compare = water_extent.sel(time=[baseline_ds.time.values[0], analysis_ds.time.values[0]])

compare.plot.imshow(col="time",col_wrap=2,figsize=(15, 8), cmap='viridis', add_colorbar=False);

Calculating the change for the two nominated periods

The cells below calculate the amount of water gain, loss and stable for the two periods

analyse_total_value = compare.isel(time=1).astype(int)
change = analyse_total_value - compare.isel(time=0).astype(int)

water_appeared = change.where(change == 1)
permanent_water = change.where((change == 0) & (analyse_total_value == 1))
permanent_land = change.where((change == 0) & (analyse_total_value == 0))
water_disappeared = change.where(change == -1)

The cell below calculate the area of water extent for water_loss, water_gain, permanent water and land

total_area = analyse_total_value.count().values * area_per_pixel
water_apperaed_area = water_appeared.count().values * area_per_pixel
permanent_water_area = permanent_water.count().values * area_per_pixel
water_disappeared_area = water_disappeared.count().values * area_per_pixel


The water variables are plotted to visualised the result

water_appeared_color = "Green"
water_disappeared_color = "Yellow"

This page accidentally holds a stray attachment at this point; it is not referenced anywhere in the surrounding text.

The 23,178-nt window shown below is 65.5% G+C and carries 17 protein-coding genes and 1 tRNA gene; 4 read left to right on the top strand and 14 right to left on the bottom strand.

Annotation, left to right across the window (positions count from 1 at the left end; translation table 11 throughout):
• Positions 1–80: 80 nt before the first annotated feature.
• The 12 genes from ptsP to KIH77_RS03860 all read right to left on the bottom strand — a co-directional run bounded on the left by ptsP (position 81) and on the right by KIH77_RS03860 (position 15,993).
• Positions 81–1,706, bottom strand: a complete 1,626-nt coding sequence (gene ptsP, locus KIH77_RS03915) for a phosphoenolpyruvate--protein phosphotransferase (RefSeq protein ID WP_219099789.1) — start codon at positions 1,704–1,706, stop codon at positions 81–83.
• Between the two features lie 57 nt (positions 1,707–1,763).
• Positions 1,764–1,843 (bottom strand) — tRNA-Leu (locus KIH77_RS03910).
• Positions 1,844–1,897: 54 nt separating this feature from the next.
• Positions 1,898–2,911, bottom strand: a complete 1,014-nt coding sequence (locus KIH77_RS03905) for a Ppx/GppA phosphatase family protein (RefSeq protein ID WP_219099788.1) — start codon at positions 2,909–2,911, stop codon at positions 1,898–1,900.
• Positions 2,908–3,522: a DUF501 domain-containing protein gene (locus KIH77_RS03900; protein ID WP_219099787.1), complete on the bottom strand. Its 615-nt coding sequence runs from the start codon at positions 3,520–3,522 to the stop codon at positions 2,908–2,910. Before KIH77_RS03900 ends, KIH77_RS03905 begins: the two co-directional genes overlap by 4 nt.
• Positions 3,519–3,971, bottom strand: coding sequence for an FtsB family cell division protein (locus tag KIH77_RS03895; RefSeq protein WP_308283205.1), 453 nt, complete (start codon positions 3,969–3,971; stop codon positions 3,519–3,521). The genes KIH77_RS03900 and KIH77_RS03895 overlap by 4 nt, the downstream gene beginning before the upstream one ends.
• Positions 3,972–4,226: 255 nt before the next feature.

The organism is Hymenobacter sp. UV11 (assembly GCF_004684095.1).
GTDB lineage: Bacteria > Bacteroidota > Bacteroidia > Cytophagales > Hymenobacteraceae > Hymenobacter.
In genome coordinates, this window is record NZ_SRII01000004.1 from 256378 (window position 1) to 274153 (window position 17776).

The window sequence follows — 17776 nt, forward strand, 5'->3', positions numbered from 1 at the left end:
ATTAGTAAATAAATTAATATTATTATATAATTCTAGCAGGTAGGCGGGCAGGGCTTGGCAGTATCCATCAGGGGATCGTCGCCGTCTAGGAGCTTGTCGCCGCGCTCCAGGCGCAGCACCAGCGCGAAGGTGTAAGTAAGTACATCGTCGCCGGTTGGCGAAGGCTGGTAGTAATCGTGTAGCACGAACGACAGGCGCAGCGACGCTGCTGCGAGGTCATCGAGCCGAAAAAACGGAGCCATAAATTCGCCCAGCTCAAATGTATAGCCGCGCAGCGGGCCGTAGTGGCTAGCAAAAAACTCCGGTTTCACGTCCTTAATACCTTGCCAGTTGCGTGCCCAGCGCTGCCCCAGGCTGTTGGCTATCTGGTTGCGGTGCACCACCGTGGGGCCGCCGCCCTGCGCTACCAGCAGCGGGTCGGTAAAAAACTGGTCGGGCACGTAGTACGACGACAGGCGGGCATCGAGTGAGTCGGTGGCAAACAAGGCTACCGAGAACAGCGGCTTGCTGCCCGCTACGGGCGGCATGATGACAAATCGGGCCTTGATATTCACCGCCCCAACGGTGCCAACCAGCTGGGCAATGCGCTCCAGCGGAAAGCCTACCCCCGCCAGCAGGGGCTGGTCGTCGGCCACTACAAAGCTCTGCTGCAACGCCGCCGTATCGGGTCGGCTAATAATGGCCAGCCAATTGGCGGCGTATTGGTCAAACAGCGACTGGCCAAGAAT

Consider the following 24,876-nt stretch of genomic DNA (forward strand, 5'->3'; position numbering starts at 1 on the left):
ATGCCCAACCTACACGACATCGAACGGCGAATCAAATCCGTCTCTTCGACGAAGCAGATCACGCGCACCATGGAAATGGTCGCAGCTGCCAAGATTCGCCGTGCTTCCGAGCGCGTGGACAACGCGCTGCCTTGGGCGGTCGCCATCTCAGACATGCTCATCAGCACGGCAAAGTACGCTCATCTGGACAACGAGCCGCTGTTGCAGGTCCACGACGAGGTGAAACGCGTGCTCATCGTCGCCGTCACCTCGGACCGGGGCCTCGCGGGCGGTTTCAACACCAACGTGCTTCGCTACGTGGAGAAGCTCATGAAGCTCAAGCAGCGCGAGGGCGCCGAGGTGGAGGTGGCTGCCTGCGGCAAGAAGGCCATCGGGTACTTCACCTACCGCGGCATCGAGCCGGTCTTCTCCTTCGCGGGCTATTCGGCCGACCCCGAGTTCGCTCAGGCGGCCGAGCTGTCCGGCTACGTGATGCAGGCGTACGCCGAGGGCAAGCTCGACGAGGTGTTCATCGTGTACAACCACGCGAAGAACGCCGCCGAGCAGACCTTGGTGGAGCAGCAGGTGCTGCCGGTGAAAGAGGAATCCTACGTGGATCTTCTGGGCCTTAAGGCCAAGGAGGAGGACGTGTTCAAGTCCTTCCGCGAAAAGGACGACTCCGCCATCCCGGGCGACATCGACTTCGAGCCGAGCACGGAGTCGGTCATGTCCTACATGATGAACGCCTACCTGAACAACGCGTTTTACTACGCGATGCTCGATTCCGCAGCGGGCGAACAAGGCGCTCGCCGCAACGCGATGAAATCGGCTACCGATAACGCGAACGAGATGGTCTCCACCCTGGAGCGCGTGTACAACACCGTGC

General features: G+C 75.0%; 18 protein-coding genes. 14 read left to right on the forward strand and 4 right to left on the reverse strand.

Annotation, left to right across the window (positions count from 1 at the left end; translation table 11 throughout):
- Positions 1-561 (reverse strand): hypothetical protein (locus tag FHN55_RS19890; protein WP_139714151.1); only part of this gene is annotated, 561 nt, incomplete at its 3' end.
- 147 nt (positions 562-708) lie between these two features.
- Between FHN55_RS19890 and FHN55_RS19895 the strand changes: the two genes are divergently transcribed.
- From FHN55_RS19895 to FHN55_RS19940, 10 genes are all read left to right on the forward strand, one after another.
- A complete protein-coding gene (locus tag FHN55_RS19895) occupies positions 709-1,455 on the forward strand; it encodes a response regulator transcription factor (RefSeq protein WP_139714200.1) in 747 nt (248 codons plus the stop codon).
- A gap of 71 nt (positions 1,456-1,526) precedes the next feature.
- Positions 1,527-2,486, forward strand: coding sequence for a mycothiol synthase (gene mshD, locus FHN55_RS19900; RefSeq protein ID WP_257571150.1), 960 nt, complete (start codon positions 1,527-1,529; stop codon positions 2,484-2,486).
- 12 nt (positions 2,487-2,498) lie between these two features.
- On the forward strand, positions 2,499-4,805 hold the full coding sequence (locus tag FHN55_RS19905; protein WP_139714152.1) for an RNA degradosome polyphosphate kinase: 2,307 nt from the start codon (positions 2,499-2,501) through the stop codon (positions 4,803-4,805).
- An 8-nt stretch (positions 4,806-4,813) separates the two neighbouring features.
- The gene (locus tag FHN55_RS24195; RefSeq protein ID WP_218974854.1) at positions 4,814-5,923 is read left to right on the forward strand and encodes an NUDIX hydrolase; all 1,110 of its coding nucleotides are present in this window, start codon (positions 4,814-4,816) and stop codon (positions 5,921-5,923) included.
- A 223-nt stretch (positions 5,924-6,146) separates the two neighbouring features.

stable_color = "Blue"
land_color = "Brown"

fig, ax = plt.subplots(1, 1, figsize=(15, 15))


        f"Water to Water {round(permanent_water_area, 2)} km2",
        f"Water to No Water {round(water_disappeared_area, 2)} km2",
        f"No Water to Water: {round(water_apperaed_area, 2)} km2",
    loc="lower left",

plt.title("Change in water extent: " + baseline_time + " to " + analysis_time);

Additional information

License: The code in this notebook is licensed under the Apache License, Version 2.0. Digital Earth Africa data is licensed under the Creative Commons by Attribution 4.0 license.

Contact: If you need assistance, please post a question on the Open Data Cube Slack channel or on the GIS Stack Exchange using the open-data-cube tag (you can view previously asked questions here). If you would like to report an issue with this notebook, you can file one on Github.

Compatible datacube version:


Last Tested:

from datetime import datetime'%Y-%m-%d')